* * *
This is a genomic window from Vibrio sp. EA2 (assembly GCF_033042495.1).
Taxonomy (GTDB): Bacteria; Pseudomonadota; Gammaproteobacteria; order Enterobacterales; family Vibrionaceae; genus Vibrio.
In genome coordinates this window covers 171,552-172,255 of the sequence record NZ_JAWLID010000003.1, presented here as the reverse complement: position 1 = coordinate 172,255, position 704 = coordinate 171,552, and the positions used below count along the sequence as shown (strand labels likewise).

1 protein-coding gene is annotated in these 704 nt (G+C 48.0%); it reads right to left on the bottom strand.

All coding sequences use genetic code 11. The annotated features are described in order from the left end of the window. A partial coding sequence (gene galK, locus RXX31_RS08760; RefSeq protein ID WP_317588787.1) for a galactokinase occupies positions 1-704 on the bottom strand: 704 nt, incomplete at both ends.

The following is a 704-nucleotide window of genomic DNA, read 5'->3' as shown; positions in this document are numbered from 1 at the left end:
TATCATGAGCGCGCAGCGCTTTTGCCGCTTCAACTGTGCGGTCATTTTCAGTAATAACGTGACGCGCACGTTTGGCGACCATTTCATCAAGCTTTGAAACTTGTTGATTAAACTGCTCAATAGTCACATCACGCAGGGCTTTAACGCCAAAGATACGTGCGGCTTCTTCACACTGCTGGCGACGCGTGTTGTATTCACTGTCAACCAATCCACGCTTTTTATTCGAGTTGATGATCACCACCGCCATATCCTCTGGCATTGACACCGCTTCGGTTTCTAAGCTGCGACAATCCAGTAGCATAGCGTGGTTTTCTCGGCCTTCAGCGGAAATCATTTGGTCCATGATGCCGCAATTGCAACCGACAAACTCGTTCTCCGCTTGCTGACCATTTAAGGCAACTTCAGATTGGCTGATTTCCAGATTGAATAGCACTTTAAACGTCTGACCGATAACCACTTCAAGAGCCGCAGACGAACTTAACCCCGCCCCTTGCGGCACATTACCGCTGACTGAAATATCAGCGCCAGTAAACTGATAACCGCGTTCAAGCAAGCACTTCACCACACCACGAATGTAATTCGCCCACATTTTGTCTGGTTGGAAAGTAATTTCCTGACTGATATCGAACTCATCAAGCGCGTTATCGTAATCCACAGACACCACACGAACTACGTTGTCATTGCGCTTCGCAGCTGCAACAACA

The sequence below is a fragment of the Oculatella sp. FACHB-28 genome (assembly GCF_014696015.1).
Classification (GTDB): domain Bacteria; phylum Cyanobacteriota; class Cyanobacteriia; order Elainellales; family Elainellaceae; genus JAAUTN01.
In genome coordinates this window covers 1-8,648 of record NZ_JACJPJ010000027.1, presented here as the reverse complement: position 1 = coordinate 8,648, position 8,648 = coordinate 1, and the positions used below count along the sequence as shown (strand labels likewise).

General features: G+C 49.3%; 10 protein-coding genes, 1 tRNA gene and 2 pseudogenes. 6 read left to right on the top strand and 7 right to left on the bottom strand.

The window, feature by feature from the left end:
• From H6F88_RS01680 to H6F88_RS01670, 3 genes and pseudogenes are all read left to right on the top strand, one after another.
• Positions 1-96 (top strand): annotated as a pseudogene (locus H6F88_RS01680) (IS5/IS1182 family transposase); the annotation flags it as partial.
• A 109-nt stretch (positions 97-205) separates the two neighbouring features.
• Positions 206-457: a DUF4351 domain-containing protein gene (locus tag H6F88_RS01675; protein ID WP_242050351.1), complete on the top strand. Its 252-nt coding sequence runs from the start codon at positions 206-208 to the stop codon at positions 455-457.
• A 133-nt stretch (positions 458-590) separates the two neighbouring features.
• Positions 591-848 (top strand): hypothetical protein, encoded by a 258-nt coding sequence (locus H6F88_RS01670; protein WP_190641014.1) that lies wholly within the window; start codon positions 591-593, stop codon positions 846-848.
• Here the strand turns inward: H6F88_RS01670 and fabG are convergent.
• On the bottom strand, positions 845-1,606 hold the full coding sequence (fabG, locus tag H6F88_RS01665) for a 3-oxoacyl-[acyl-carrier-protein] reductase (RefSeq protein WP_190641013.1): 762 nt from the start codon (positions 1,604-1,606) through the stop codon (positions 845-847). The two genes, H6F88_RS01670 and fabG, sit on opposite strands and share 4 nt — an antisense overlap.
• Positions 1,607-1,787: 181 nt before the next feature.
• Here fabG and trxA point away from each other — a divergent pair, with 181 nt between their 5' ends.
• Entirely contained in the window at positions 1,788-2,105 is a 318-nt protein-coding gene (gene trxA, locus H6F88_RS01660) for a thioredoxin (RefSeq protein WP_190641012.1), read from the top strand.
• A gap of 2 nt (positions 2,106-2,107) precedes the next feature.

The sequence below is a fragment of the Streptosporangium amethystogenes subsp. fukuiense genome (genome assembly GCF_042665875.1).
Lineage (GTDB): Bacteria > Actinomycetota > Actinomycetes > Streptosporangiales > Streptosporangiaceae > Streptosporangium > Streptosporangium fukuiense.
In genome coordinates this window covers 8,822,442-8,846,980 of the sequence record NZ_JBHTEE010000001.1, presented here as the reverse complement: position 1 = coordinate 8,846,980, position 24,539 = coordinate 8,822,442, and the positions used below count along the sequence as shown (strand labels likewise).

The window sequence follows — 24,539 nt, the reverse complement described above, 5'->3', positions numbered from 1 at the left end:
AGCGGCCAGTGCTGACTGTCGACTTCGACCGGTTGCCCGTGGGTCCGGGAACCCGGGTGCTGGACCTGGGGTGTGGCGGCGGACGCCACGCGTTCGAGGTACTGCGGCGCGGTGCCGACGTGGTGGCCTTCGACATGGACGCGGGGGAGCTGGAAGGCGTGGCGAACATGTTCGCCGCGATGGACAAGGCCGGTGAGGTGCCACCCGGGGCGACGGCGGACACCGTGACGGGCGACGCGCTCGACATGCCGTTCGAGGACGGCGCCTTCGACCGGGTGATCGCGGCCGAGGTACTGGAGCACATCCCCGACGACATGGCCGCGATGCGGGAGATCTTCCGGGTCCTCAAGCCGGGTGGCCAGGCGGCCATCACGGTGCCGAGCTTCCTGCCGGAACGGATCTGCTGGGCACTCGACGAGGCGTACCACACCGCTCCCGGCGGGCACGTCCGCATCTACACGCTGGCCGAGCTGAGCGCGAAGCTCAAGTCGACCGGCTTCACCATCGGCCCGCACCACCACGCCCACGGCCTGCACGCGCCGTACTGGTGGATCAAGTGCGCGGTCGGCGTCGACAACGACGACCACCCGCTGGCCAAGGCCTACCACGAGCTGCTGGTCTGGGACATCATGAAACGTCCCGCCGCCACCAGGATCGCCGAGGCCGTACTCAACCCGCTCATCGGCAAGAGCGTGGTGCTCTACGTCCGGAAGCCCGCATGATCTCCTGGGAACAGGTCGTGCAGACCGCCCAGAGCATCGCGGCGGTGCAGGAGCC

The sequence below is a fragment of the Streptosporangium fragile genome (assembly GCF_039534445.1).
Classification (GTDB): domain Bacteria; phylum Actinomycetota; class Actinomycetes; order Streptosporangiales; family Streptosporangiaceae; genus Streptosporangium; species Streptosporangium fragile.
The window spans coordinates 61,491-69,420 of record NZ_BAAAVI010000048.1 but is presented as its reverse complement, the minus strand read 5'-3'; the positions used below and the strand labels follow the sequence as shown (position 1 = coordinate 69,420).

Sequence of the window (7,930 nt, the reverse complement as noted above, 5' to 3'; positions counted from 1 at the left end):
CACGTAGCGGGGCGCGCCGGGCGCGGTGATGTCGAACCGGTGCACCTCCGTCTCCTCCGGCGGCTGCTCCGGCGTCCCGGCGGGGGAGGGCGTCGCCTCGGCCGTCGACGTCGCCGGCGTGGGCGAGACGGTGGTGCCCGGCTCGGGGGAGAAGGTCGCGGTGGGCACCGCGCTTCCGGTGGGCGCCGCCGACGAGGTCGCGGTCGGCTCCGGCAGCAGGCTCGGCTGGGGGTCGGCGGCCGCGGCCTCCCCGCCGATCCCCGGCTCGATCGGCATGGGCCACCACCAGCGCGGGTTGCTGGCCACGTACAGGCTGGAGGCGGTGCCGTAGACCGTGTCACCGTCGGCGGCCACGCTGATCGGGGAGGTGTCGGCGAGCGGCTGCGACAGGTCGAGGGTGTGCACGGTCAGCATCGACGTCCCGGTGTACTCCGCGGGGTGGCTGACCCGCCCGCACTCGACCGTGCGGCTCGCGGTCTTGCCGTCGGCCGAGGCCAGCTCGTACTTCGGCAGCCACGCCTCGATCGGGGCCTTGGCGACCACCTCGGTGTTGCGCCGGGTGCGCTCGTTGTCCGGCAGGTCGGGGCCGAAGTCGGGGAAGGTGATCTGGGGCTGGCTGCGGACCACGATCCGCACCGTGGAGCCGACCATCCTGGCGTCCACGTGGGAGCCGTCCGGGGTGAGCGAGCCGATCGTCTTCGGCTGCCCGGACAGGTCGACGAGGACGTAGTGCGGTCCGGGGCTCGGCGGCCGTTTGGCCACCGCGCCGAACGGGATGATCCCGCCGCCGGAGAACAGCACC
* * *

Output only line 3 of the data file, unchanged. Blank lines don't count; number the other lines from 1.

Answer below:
In genome coordinates this window covers 171,552-172,255 of the sequence record NZ_JAWLID010000003.1, presented here as the reverse complement: position 1 = coordinate 172,255, position 704 = coordinate 171,552, and the positions used below count along the sequence as shown (strand labels likewise).